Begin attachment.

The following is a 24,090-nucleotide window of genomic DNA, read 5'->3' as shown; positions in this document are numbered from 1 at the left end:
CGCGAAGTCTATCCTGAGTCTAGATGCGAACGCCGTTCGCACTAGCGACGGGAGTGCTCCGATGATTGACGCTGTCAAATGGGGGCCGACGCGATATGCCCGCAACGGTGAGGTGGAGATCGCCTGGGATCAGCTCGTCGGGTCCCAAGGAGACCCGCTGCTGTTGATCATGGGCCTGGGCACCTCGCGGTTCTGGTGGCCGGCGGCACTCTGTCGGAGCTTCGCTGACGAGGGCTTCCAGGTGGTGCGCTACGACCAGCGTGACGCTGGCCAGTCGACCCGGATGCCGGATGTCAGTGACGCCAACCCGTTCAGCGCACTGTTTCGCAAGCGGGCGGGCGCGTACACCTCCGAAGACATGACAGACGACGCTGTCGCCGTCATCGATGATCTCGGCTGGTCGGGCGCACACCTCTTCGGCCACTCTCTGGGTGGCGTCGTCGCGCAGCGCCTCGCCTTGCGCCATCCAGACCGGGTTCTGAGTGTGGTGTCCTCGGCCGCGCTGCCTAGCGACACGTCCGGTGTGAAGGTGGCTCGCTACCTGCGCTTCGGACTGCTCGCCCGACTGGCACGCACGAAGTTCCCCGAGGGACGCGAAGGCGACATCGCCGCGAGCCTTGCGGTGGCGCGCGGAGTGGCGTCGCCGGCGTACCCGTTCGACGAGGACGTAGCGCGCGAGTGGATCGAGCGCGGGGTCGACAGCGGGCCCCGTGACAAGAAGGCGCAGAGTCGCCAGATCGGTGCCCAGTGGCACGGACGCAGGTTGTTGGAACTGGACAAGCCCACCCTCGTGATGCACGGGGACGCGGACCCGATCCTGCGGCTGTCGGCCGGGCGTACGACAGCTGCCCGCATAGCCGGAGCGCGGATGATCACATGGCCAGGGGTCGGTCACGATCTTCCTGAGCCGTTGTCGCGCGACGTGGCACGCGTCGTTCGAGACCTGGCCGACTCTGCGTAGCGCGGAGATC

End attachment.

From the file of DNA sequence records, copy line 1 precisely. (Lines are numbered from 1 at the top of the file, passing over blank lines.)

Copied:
The following is a 24,090-nucleotide window of genomic DNA, read 5'->3' as shown; positions in this document are numbered from 1 at the left end: